Thursday, May 28, 2020

Sneak A Peak Inside $4600 Roosevelt Island 2 Bedroom Apartment For Rent - How Has NYC Coronavirus Pandemic Shutdown Effected Roosevelt Island Residential Real Estate Market, Are You Staying Or Looking To Get Out?

Take a look at this 2 bedroom, 2 bath rental apartment at what looks to be the Riverwalk Court Condo building at 415 Main Street.

According to Cash Jordan, the broker in You Tube video:

Manhattan, its where the action is and living here is very convenient but this convenience comes at a cost because Manhattan is loud there's lots of noise and it's not exactly peaceful and that pretty much goes for all of Manhattan except for one specific neighborhood where you can have peace and quiet while still living in New York City's most popular borough. I'm not talking about the Upper West Side I'm not talking about the Upper East Side and I'm certainly not talking about anything downtown. I'm talking about Roosevelt Island....

... This feels like a park with hotels on it. It definitely doesn't feel like downtown or Midtown or even uptown. This seems like a really nice place to live...'s just one block from the subway and it's right next to the sky rail
I asked Roosevelt Island resident and real estate agent Kaja Meade:
How has the Coronavirus Pandemic and NYC shutdown effected the Roosevelt Island real estate market?
Ms Meade replied:
There is not enough data to say definitively. Overall activity in the real estate market, and on Roosevelt Island, is lower compared to past years - due to the city policies affecting the ability to do business as usual. Most landlords or owners on the island are on pause. However, there is still activity throughout the city. Over the past couple weeks things in NYC have begun to heat up. People are signing leases on Roosevelt Island.

Overall people should not expect rental prices to dip much. At least not in the long term. I think what folks can expect are an increase in concessions to spike interest and bring clients.

I think what’s important to remember is that this crisis is not based on the housing market/industry, and that NYC is NYC. Even though some (if not many) folks are considering relocating… there will always be people that want to come to the city.

If people are hoping for a fire sale of properties, I think they might be disappointed overall. Based on anecdotal reporting it seems like homes for sale might see some negotiability up to 10% up or down (but even that number is high.) However – if units were overpriced going into this pandemic, those will likely see a bigger adjustment. It just depends on the product. The overall inventory is much lower than it normally is going into the summer season.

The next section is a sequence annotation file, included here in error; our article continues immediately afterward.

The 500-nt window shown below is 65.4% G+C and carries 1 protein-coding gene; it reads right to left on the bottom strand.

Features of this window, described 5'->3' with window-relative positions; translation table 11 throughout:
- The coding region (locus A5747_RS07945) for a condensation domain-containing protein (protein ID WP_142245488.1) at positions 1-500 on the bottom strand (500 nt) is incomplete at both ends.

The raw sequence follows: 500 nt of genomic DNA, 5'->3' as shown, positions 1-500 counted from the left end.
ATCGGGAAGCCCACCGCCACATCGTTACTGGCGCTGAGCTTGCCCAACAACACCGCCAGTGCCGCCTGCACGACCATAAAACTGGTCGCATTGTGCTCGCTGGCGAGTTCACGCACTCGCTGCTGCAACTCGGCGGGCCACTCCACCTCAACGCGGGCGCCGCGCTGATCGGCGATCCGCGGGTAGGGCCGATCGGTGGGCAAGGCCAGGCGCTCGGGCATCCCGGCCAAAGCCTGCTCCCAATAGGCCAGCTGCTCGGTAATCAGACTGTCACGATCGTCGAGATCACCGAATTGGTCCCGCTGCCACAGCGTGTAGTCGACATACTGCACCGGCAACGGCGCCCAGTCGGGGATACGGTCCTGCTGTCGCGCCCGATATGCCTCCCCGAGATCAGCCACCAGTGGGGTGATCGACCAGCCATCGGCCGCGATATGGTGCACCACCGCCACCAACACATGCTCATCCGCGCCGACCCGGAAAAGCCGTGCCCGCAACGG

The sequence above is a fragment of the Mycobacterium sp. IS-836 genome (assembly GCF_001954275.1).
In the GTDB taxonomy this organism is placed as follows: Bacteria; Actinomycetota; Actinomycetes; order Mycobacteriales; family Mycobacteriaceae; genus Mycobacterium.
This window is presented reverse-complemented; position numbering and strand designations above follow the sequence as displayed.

Mortgage rates are also still low. It will be interesting to see what happens in the next few months. Chances are people that were thinking about making a purchase will be motivated now. Conversely, we’ve seen that areas outside of the city have seen an increase in interest. It will be interesting to see how the current low inventory in the city, and potentially higher demand will suss out. Or, if people take advantage of the summer market, and the lift in the stay home policies, to list their apartments before the 2nd wave.

As a Roosevelt Islander I am both bias and optimistic because the island has always offered what now has become the most desirable amenity in NYC… Green space. Many of the units on the island have real terrace space, most have views. However, the ability to be outside and not have to worry obsessively about social distancing is profoundly unique to our proximity to the city. Personally, I’ve already seen that people are noticing and interested in learning more about the island.

So, I think in the future the “separate but nearby” aspect of the Island might actually be what creates a organic increased interest in Roosevelt Island living. I realize that this might not be welcome news to everyone’s ears (especially those that have loved the speak easy nature of our home…) However, if the past few months have taught us anything it’s that change is constant, and to expect the unexpected.

I believe that our capacity as an island community that relishes our abundant natural environment, rich history, and commitment to each other as neighbors and community can pivot with any change and that we have all the resources together to thrive under pressure.
It will be interesting to see in the coming months if current Roosevelt Island residents wish to stay here with the impact of Coronavirus on NYC life probably with us for the foreseeable future, and if newcomers are willing to rent or buy here because of it's relative safety of open spaces and less density than other NYC neighborhoods.

Twitter had an interesting conversation about impact of Roosevelt Island Operating Corp (RIOC) governance on Roosevelt Island's family friendliness as a place to live.